BRUSSELS -- Lawyers and activists from ex-Soviet republics on February 20 urged the European Union to adopt legislation mirroring a U.S. law aimed at punishing officials for corruption and rights abuses anywhere in the world.
The speakers at a European Parliament event in Brussels included Azerbaijani activist Leyla Yunus, who was convicted by Azerbaijan in a case that drew international condemnation, and Kazakh lawyer Botagoz Jardemalie, who has been granted political asylum in Belgium.
They called for an EU version of the Global Magnitsky Act, a 2016 law modeled on another law passed four years earlier that specifically targeted Russians deemed by Washington to be complicit in human rights abuses.
Jardemalie, who formerly represented fugitive Kazakh tycoon Mukhtar Ablyazov and alleges her brother was illegally detained and tortured by Kazakh authorities, said that an EU version of law was "the only real mechanism that exists to stop high-profile human rights abusers."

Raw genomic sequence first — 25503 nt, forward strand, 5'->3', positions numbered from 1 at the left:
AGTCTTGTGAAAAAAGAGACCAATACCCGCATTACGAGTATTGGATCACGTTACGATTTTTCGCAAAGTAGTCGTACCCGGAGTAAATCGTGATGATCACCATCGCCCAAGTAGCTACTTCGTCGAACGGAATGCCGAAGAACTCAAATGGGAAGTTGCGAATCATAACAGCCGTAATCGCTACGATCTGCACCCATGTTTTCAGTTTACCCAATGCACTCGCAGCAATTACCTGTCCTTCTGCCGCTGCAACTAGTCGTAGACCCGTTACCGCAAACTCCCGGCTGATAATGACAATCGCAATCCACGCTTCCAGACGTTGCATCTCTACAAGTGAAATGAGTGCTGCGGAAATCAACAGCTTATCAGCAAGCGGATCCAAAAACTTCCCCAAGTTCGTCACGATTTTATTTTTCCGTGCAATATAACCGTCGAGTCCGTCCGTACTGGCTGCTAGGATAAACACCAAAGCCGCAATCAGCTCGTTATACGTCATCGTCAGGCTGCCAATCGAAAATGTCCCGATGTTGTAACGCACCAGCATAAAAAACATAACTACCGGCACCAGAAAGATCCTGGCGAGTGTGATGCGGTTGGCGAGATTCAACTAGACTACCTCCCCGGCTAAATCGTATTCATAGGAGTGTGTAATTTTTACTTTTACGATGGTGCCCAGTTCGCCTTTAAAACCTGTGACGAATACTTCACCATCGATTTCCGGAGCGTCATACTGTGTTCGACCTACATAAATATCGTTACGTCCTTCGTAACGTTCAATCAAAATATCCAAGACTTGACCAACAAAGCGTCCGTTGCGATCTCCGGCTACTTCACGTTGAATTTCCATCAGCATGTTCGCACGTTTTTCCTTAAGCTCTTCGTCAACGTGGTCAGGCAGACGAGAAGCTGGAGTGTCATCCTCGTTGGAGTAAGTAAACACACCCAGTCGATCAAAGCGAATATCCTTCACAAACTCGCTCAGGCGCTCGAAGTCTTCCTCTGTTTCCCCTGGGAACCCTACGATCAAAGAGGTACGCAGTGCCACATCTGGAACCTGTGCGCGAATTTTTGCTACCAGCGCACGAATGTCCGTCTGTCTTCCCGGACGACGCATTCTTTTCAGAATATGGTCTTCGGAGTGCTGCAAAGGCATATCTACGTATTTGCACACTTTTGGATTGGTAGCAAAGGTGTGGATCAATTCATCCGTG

Yunus told the event that her lawyer in Azerbaijan has lost his job, "but the people that beat us and tortured my husband have a good career."
She and her husband, Arif Yunus, were arrested in 2014 and sentenced to 8 1/2 and 7 years in prison, respectively, for alleged economic crimes. They were released on medical grounds and have lived in the Netherlands since April 2016.
The United States in December imposed financial and travel restrictions on 52 government-linked people from Uzbekistan, Russia, Ukraine, and elsewhere, as part of its first sanctions listing under the Global Magnitsky Act.